The reason I love including current events in my introduction paragraph is that it ties the issues discussed in the reading to events happening now. Your professor will appreciate the injection (where appropriate) of more current stories into the papers that you write. Most of all it shows that you can make connections between what you are writing about and real-life events. Especially in the liberal arts field, I believe that being able to make connections is essential. It shows that you can apply what you read and research to real-life situations.
Your professors are reading a lot of papers usually when they read for class, why not give them a little humor in your paper to make the time grading seem a bit less harsh. In the example I gave above I used humor in bringing up a recent event in the introduction of my paper on gun violence and gun control.
Humor is one of those topics that I feel is important when writing, but using the correct amount and type of humor is important. You don't want to be unnecessarily crude in your papers–after all this is a professional paper. Injecting a few funny words here and there is a great way to get on your professor's good side.
When writing, I think we all need to remember to be professional! Yes, you want to do a lot of other things in your college papers, but above all else, you want to keep it professional.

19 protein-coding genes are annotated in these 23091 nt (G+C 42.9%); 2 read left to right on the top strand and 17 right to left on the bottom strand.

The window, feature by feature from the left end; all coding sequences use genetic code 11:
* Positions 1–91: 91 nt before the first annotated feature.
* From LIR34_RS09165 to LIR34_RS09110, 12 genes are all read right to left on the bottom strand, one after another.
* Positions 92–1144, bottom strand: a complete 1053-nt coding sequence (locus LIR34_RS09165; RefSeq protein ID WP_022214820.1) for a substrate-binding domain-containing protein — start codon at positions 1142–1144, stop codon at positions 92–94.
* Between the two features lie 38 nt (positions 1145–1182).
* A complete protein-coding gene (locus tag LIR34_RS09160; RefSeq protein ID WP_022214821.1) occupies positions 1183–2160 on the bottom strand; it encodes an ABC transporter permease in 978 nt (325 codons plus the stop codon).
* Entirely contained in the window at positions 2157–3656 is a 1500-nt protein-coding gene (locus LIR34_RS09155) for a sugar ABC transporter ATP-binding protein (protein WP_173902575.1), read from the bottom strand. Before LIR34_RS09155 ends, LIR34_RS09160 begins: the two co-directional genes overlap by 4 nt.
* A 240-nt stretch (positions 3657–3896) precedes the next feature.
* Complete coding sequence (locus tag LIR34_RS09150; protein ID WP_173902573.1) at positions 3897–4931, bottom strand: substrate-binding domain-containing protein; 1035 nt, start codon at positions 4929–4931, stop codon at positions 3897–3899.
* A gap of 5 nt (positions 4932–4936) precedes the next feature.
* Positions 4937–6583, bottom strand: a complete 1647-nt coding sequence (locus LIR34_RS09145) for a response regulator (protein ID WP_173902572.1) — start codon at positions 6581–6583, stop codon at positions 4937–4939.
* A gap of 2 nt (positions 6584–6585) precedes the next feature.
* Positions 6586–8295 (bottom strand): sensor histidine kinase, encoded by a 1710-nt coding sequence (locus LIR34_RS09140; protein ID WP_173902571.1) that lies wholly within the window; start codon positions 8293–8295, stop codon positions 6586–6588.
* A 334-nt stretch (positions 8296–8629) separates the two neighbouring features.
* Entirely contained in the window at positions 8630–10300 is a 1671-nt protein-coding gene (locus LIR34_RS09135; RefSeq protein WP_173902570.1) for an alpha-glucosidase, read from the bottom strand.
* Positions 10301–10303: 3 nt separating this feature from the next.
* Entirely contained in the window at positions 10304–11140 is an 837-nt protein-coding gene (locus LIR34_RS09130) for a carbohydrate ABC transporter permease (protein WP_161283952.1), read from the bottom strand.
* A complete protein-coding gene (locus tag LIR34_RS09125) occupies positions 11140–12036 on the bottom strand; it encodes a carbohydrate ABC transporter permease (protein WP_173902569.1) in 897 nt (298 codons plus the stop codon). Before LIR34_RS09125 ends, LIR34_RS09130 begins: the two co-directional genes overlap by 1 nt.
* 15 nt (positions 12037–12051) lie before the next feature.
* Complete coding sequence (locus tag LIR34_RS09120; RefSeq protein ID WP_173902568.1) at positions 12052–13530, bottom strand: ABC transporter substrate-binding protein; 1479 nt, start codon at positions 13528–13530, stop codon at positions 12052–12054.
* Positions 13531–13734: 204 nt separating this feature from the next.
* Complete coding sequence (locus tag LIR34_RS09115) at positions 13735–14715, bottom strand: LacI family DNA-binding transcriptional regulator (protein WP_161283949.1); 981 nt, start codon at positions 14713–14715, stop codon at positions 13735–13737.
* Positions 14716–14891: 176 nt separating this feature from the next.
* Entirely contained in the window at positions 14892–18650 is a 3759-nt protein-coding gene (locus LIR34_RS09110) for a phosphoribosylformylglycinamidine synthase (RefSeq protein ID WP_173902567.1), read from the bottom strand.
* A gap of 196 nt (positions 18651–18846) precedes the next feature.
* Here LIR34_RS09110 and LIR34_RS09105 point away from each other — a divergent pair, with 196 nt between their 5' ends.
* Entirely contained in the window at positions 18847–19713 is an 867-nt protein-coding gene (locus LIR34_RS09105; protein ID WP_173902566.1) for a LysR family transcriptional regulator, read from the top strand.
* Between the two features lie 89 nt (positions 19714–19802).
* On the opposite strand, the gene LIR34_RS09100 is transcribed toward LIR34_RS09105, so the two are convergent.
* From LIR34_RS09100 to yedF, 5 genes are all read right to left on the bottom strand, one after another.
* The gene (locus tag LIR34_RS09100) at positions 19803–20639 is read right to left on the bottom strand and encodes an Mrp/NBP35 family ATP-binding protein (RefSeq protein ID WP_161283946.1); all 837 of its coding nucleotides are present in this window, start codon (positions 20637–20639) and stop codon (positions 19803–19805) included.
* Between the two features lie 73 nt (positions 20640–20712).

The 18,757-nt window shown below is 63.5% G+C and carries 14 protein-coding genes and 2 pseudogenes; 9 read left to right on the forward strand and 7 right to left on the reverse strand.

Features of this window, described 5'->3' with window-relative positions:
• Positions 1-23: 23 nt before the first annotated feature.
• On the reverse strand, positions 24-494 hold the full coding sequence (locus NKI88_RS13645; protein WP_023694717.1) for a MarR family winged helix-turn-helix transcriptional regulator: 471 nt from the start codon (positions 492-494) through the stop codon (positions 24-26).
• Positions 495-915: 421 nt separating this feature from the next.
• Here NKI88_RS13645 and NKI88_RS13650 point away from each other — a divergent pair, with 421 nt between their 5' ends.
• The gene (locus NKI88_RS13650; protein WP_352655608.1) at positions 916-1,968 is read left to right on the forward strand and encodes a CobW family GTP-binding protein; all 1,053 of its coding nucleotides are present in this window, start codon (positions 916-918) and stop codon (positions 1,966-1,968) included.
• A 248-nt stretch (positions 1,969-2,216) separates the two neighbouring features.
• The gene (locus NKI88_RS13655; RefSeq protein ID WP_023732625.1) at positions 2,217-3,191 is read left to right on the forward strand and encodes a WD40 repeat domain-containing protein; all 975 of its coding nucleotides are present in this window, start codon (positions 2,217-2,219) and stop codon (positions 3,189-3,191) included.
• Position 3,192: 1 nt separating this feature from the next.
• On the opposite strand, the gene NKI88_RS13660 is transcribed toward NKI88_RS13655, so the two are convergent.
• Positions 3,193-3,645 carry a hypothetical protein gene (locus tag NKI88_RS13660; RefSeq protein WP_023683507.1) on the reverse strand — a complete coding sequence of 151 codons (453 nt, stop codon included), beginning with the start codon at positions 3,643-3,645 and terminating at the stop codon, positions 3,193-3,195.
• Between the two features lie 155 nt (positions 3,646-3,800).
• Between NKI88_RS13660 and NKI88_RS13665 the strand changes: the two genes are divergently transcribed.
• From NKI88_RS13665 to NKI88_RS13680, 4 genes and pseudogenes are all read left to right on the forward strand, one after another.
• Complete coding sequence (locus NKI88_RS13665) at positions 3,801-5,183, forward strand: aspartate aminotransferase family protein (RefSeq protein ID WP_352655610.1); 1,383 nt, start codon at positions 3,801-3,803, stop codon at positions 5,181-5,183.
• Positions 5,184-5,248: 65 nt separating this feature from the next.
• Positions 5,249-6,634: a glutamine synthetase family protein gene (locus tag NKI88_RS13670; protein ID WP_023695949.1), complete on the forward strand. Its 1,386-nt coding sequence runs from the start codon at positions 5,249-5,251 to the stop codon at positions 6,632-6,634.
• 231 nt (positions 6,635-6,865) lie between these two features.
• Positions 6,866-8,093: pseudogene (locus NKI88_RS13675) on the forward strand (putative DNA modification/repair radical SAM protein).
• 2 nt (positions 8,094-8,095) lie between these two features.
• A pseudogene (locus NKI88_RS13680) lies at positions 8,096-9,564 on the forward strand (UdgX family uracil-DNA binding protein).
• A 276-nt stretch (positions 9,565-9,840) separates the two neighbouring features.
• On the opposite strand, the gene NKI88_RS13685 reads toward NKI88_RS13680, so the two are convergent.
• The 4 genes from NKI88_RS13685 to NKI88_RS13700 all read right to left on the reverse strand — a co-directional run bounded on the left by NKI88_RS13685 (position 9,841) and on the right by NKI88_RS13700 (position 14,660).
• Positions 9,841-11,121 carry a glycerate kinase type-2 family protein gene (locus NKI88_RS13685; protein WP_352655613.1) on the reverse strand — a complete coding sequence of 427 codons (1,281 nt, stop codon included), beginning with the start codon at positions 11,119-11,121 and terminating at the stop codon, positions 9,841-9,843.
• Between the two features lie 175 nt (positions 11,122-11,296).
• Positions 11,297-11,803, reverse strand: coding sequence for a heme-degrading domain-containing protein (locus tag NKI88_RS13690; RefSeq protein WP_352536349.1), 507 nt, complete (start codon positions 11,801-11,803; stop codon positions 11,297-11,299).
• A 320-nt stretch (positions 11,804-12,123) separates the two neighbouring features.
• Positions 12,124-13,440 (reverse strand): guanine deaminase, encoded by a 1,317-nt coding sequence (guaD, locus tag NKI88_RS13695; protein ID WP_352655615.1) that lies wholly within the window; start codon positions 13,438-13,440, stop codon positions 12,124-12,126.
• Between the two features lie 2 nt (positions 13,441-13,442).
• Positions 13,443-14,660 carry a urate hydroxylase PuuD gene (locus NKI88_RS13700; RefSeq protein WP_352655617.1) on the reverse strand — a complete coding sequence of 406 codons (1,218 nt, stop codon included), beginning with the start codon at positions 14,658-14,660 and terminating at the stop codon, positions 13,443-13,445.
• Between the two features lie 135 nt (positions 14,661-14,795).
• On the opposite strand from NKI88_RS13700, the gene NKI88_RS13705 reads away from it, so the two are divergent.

- Be mindful of contractions: If you are like me, I love a good contraction. I love to say y'all, isn't, ain't, and everything else. Contractions and I are best friends, but it's just simply not professional. We are great friends here on The Happy Arkansan, so I'm not going to clean up my contractions here (sorry, not sorry) but be sure that you are keeping up with contraction use in your introductory paragraph and your college papers as a whole.
- Grammar and Spelling Matters: Besides contractions, other grammar and spelling matters in college writing. Be sure that you run your paper through a spelling and grammar checker. Run your paper by a friend or two as well. You get used to writing your paper and miss grammar and spelling errors after a while.
- Remember to use your writing center: This is such an important part of writing a professional intro, but also a professional paper. Your universities writing center has a ton of amazing people hired to help you write better articles. If you need help with any of the following things you can get that help from your writing center.
Last, but not least, be enticing. Why should someone want to continue to read your paper? Your professors are going to read your paper anyway, but why not give them a great paper to read instead of a boring one? Entice your professor by giving away just the right amount of content in your introductory paragraph, the right amount of humor, the right amount of relevance, etc. This is so important if you want to use your paper for something in the future like a conference or something of that nature. There will come a time where people won't have to continue to read your paper after they read your introduction if they don't want to. You want to make sure you entice those people too.